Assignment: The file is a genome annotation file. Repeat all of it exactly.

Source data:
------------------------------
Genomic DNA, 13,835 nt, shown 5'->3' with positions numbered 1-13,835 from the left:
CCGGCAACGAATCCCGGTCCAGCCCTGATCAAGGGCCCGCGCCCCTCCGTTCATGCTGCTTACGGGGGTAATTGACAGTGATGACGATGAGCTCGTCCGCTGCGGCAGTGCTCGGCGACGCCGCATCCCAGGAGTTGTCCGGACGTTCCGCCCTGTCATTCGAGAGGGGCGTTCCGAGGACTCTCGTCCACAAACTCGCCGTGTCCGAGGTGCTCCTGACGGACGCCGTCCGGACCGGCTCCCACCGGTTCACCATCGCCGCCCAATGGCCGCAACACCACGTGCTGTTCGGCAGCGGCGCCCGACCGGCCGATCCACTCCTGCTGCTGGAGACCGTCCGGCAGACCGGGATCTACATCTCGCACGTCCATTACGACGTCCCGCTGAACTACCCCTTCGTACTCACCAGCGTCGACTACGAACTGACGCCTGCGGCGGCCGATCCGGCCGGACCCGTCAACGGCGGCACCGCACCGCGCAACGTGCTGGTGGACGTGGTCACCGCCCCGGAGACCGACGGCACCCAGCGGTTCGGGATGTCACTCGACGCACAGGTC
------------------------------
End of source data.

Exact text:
Genomic DNA, 13,835 nt, shown 5'->3' with positions numbered 1-13,835 from the left:
CCGGCAACGAATCCCGGTCCAGCCCTGATCAAGGGCCCGCGCCCCTCCGTTCATGCTGCTTACGGGGGTAATTGACAGTGATGACGATGAGCTCGTCCGCTGCGGCAGTGCTCGGCGACGCCGCATCCCAGGAGTTGTCCGGACGTTCCGCCCTGTCATTCGAGAGGGGCGTTCCGAGGACTCTCGTCCACAAACTCGCCGTGTCCGAGGTGCTCCTGACGGACGCCGTCCGGACCGGCTCCCACCGGTTCACCATCGCCGCCCAATGGCCGCAACACCACGTGCTGTTCGGCAGCGGCGCCCGACCGGCCGATCCACTCCTGCTGCTGGAGACCGTCCGGCAGACCGGGATCTACATCTCGCACGTCCATTACGACGTCCCGCTGAACTACCCCTTCGTACTCACCAGCGTCGACTACGAACTGACGCCTGCGGCGGCCGATCCGGCCGGACCCGTCAACGGCGGCACCGCACCGCGCAACGTGCTGGTGGACGTGGTCACCGCCCCGGAGACCGACGGCACCCAGCGGTTCGGGATGTCACTCGACGCACAGGTC